TTC Public Art Program

Art is an important component of major station upgrades (including the Easier Access and Second Exit construction improvement projects). The TTC’s public art programs have had a transformative effect on the city’s vitality, assembling a collection of public art that, in its scale and diversity, is of international significance.

Public art concepts for stations are selected by art juries including one local representative for each station. During selection periods, the concepts will be available for viewing on this site. Following committee and community selection, the concepts and public feedback are presented to the TTC Board for approval. The selected artists will then develop the artwork with TTC Chief Architect and the TTC construction project teams prior to installation.

This program is an integral part of the TTC’s Graffiti Management Plan, successful in reducing graffiti vandalism and replacing it with vibrant, colourful, community-engaged street art.

All Stations that have received public art installations are in accordance with the TTC Public Art Policy outlined in this Approval of Art Concepts Board report.

Public art is being provided at five stations as part of the Easier Access Phase III (EAIII) and Second Exit (SE) projects. For more details, view the staff report from the April 11, 2024 board meeting.


  • Chester Station 

    Katharine Harvey: FLORAE

    Flower mosaic on subway station wall.

    FLORAE is a series of wall mosaics and art glass elements that serve to reflect the community that inhabits the Chester subway neighbourhood. The area is full of parks and green spaces, and the residents take pride in their gardens. Inspired by native plants and flowers of the area, the artwork draws from the sugar maple, eastern cottonwood, butternut tree, yellow coltsfoot flower, and red skunk cabbage, among many other species. Shifting and cascading hues depict the florae in changing seasons.

  • King Station

    Sean Martindale: Light Canopy

    Light Canopy in a 3 panel showcase

    Light Canopy is an animated lighting system set into the ceiling above the stairwell at King Station’s western entrance. As pedestrians pass under, they will experience the feeling of being under sun dappled trees, with beams reflecting and passing through foliage. The dynamic, animated band of light is made up of an array of programmed LEDs spanning the underside of a diffusing semi-translucent surface. Light Canopy will be programmed to follow natural circadian light cycles. The artwork will be continually changing; a piece that the public will get to experience in new ways each time they see it.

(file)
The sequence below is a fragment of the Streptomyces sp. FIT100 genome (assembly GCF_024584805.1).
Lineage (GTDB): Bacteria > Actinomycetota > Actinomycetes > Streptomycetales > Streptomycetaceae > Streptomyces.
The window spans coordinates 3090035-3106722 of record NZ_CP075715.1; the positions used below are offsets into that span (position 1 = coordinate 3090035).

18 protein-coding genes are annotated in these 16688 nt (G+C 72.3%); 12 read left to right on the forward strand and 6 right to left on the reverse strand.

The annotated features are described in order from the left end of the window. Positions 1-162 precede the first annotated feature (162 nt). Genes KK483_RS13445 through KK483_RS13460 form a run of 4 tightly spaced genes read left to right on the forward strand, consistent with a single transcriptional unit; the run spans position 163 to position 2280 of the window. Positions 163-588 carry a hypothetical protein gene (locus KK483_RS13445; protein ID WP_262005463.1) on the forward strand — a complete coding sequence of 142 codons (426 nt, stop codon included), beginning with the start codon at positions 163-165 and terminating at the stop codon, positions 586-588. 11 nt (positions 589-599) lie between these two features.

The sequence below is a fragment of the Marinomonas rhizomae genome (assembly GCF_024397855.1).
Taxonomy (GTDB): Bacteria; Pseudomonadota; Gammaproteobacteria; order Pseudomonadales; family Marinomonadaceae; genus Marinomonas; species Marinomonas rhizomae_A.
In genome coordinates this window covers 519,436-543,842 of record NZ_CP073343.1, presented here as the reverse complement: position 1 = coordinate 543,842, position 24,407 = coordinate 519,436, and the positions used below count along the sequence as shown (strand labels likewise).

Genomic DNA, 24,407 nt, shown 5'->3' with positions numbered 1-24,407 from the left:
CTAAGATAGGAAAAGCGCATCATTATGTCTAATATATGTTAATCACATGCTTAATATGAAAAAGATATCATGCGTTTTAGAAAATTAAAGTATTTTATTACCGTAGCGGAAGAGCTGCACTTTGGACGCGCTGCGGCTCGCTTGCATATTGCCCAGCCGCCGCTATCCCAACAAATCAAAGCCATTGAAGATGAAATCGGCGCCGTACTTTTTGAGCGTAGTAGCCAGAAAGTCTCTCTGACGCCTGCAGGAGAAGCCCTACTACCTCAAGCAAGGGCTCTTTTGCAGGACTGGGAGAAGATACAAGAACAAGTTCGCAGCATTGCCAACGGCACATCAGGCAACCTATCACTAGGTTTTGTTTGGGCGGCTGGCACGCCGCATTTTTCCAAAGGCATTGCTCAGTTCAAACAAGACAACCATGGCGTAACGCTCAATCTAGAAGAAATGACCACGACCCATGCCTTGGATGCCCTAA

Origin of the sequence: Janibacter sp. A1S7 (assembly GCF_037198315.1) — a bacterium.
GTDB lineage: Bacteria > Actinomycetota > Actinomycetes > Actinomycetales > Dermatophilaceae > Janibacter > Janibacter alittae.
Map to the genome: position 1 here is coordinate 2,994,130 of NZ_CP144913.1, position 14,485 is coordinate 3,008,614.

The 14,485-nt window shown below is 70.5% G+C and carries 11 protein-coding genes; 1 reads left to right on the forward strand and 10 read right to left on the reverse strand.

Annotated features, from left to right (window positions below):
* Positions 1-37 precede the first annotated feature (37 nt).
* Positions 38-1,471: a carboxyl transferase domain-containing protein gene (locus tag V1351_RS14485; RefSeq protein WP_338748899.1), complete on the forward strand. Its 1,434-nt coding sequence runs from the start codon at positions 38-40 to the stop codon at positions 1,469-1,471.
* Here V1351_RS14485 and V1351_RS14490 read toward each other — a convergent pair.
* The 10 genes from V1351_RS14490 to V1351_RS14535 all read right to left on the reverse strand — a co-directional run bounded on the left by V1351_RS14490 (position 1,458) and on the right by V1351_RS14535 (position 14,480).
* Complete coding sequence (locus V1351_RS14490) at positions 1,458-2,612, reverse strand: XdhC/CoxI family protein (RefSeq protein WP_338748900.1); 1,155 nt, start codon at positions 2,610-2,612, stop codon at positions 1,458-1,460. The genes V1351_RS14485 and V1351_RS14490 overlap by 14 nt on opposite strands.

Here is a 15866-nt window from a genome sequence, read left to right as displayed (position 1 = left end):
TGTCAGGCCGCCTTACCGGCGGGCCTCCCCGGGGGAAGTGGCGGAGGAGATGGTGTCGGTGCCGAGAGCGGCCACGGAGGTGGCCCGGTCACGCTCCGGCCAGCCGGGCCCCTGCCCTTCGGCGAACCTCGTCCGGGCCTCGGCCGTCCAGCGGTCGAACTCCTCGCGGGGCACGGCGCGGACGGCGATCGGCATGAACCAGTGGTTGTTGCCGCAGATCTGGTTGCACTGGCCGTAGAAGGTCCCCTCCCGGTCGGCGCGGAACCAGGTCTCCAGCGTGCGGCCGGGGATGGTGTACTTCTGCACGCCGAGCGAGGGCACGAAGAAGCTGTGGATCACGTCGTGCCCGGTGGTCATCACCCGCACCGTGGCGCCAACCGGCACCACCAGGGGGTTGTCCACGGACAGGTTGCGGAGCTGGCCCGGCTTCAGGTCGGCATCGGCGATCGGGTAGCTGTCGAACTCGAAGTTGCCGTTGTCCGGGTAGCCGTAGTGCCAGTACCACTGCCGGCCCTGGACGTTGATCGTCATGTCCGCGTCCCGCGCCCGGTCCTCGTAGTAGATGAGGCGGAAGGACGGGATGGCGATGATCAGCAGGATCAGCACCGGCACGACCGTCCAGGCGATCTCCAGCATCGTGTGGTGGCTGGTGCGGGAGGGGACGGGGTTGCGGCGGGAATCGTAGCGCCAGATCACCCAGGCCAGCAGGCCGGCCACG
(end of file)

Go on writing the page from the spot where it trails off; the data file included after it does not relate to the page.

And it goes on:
• Runnymede Station

    Elicser Elliot: Anonymous Somebody

    People sitting on TTC vehicle and a group of people

    Anonymous Somebody captures the snippets of our bustling Bloor West Village lives while standing still. The artwork aims to communicate the story of individual spirt as fresh and relevant to the metabolism of the neighbourhood. The images work as an anchor to a thought or memory for the person viewing it - to commemorate, celebrate, provoke, and heal. Not unlike Runnymede, a house that became a community, Anonymous Somebody welcomes all passengers to reframe the characters’ experience as they pass or wait, fluidly transitioning from past lives to present, making the artwork their own.

  • Sherbourne Station

    Rebecca Bayer: The Whole is Greater than the Sum of its Parts

    Escalator and fare gates with decorated pillars in front of them.

    The mosaics offer a friendly invitation to all people in the universal language of colours and geometric triangular patterns. The proposed artwork will be a series of colourful mosaic wall panels based on patterns derived from local community workshops. This project conceptually embodies the interdependence of parts within the whole. The panels will be fabricated from custom ceramic tiles, and applied at various locations throughout the station. Sherbourne station is an important transit hub for the multicultural neighbourhoods it serves and this proposed artwork intends to reaffirm the station as a shared place where the wider community interacts daily.

  • Wilson Station

    LeuWebb: Outside the Lines

    Decorative art display on station floor, wall and pillar.

    Outside the Lines is born of the language and materials of the subway system and Wilson Station’s surrounding community. Taking the omnipresent steel handrail tube, Outside the Lines transforms this simple material into an interactive sculpture and wayfinding device. The installations are formed from durable, powder-coated steel tubes mounted to various surfaces throughout the site. In addition to the enhancement and animation of the new work, the piece provides both amenity and wayfinding for Wilson Station. Complementing the physically interactive environment of Wilson Station through a similarly tactile artwork is an integral component of Outside the Lines.

  • Woodbine Station

    Marmin Borins: Directions Intersections Connections

    Linear art display on exterior station wall.

    Directions Intersections Connections is a vibrant relief mural to be installed on the north-facing wall of the Woodbine Station Bus Platform. The mural refers to the covering of distance depicted as time and transport – fashioned with bright hues and graphic patterns. The artwork pursues the visual means by which a project can appear abstract and yet simultaneously offer a composite narrative. At over 1,000 square feet, the brightly coated metal panels of the mural express the motion and directional routes of transit, the intersections of communities and place, and the connections of site to both the present and the past.

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